Fitch Affirms Nicaragua at 'B+'; Outlook Stable

NEW YORK--()--Fitch Ratings has affirmed Nicaragua's Long-Term Foreign and Local Currency Issuer Default Ratings (IDRs) at 'B+' with a Stable Outlook. The Country Ceiling is affirmed at 'B+'. The Short-Term Foreign and Local Currency IDRs are affirmed at 'B'.

KEY RATING DRIVERS

Nicaragua's credit ratings are underpinned by its positive economic growth trend, track record of prudent fiscal policy and debt reduction, and consistent exchange rate and fiscal policies that have supported macroeconomic improvement and declining inflation since the mid-1990s. The ratings are constrained by structural weaknesses including low per capita income, a shallow domestic capital market, social and governance indicators, and external vulnerabilities.

Nicaragua maintains a disciplined fiscal policy. Fitch expects the general government to post a 1.1% of GDP overall deficit and a primary balance in 2016, after a primary surplus of 0.1% of GDP in 2015. Successive Nicaraguan administrations have delivered a track record of primary surpluses over the past 25 years as well as timely tax and expenditure adjustment. Government revenues are growing faster than the economy during 2014-2016 to 25.5% of GDP in 2016 greater than the 'B' median, supporting expenditure growth. The sovereign demonstrates greater predictability of fiscal policy through the election cycle than most 'B'-rated peers.

General government debt is projected to decline, to 41.2% of GDP in 2016 below the 'B' median at 52.4% of GDP, due primarily to the retirement of domestic debt held by the central bank and privately held historical compensation bonds. The interest burden is low and sustainable at 4.3% of revenues in 2016-2017. The foreign currency share of general government debt is high at 81.9% in 2016 above the 'B' median of two-thirds, although the concessional nature of most of Nicaragua's external debt reduces refinancing risks. Expanded access to multilateral and official financing is expected to cover the government's USD242 million external financing needs Fitch forecasts for 2016.

Growth is forecast to moderate from 4.5% in 2016 to 4.0% in 2018. This reflects rising oil prices, slowing credit growth, the expectation that gradually rising USD interest rates and weak economic conditions in key bilateral partners will constrain foreign investment (we forecast net FDI conservatively at around 5.5% of GDP in 2016-2018) and loan financing flows to the private sector. Nicaragua's five-year average growth of 4.8% exceeds the 'B' median, supported by increased investment, economic and export diversification as well as relative security and lower labor costs than regional peers. Low oil prices spurred a pick-up in construction and consumption in 2015, contributing to 4.9% economic expansion. Construction and credit growth slowed in the first half of 2016 (1H16).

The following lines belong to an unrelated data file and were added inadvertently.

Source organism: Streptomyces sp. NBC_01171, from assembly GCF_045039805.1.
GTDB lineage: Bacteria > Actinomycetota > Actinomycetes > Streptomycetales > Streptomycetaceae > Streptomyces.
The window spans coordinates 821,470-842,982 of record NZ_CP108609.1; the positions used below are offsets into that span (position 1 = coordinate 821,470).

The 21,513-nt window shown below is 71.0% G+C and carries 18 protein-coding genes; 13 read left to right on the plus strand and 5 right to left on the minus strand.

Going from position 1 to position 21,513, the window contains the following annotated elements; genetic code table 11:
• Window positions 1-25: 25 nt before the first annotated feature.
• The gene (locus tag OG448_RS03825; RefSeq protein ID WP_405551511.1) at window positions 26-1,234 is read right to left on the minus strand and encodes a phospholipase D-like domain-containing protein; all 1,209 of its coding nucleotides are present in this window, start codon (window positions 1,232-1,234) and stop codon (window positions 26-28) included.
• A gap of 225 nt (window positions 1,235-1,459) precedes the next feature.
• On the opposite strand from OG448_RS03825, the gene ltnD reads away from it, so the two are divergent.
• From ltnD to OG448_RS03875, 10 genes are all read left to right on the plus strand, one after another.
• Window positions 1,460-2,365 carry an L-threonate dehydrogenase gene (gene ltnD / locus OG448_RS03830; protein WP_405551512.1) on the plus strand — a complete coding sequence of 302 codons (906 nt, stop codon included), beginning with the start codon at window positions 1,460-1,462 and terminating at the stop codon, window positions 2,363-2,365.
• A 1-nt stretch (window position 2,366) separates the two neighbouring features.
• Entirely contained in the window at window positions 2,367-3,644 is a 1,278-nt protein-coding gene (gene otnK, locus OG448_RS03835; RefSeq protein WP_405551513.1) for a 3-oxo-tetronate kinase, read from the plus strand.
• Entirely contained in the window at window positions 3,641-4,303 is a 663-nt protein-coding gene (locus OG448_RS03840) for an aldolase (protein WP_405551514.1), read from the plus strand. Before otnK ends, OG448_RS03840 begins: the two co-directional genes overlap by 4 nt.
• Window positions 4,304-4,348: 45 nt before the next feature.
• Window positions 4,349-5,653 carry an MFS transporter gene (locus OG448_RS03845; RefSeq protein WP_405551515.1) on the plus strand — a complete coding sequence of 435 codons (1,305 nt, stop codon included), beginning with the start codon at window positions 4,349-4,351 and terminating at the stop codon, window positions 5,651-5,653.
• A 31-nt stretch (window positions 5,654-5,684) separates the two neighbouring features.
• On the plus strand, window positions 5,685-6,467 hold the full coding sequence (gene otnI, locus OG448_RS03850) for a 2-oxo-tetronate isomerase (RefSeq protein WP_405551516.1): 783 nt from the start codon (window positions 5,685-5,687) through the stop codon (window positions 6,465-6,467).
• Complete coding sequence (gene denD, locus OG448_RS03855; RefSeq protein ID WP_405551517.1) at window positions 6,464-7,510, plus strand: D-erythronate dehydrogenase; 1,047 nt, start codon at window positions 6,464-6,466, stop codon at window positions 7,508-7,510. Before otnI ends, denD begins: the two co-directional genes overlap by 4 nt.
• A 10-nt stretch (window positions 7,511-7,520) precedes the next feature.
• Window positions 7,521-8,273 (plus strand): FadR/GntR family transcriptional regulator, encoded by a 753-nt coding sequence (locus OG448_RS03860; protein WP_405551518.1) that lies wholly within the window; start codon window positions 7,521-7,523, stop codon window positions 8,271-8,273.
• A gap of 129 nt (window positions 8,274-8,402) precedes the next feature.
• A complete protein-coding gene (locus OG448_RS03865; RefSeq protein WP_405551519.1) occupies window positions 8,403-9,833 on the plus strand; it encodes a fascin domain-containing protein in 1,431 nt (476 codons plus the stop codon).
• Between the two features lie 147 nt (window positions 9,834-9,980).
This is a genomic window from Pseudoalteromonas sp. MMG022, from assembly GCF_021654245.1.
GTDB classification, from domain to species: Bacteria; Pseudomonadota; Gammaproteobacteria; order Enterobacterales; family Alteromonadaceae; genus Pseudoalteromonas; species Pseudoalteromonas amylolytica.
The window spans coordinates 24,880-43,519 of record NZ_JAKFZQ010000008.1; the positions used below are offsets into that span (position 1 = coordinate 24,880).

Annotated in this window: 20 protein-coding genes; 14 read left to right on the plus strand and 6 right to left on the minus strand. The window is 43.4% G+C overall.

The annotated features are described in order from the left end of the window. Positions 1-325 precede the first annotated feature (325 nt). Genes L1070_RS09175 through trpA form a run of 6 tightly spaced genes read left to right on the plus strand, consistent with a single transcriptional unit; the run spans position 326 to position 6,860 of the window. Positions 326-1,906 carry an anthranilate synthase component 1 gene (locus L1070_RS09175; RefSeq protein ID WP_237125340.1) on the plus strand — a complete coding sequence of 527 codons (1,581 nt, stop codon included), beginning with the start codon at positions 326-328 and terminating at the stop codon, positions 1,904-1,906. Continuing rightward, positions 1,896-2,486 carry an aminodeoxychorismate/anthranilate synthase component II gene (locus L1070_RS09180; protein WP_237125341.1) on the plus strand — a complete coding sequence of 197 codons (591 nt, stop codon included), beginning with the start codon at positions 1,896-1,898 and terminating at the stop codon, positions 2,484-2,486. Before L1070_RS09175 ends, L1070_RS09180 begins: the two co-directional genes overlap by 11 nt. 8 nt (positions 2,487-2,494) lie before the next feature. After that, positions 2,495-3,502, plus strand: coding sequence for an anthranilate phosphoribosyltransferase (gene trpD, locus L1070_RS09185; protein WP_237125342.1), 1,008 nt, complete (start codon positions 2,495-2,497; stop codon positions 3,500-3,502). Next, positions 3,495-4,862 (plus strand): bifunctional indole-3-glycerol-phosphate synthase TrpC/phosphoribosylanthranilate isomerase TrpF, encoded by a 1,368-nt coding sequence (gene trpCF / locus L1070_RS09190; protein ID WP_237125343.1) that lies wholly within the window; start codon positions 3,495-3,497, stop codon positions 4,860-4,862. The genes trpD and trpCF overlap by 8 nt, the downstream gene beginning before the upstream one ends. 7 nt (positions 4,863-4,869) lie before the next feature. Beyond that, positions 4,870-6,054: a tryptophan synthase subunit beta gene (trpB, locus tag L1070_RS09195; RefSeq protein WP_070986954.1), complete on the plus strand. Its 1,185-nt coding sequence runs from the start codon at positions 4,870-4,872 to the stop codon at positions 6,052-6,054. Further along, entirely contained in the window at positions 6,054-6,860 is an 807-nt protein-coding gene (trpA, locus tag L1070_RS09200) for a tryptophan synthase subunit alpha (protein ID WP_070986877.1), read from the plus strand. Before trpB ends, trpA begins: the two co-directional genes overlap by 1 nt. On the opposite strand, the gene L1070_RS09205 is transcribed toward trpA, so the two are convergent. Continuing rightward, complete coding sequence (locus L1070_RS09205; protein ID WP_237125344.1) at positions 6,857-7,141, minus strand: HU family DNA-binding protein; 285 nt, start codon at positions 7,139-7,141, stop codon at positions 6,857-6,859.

Inflation dropped to a record-low average 4.0% in 2015 driven by low oil prices, and average consumer prices are expected to rise by just 3.8% in 2016. Headline and core inflation were 4.11% and 3.89% year-over-year (yoy), respectively, in July. Inflation expectations are anchored to the crawling exchange rate peg to the USD with 5% annual depreciation. However, Nicaragua's vulnerability to food and energy price shocks contributes, in part, to the country's higher 5.6% five-year average inflation than the 'B' median of 4.5%.

Nicaragua's governance indicators are in line with the 'B' median. Political developments during June-August point to the consolidation of power over the governing Sandinista National Liberation Front (FSLN) party and government institutions by President Daniel Ortega, in Fitch's opinion. Several opposition legislators were dismissed from the National Assembly, the president and vice presidential candidates of the minority opposition party coalition were disqualified for upcoming elections on Nov. 6, 2016, and the leader of the largest opposition party removed by judicial institutions. The FSLN nominated the First Lady to be the vice presidential candidate. Some opposition parties may boycott the election.

Fitch expects a third consecutive term for President Ortega would support continuity in economic policy. Nicaragua's macroeconomic policy framework has been broadly consistent across two decades and administrations of opposite ideological leanings, and through economic and political cycles. The government's consultative mechanism with the private sector on economic policymaking continues to function and financial system deposits are stable. The impact of political events on investor expectations is too early to discern.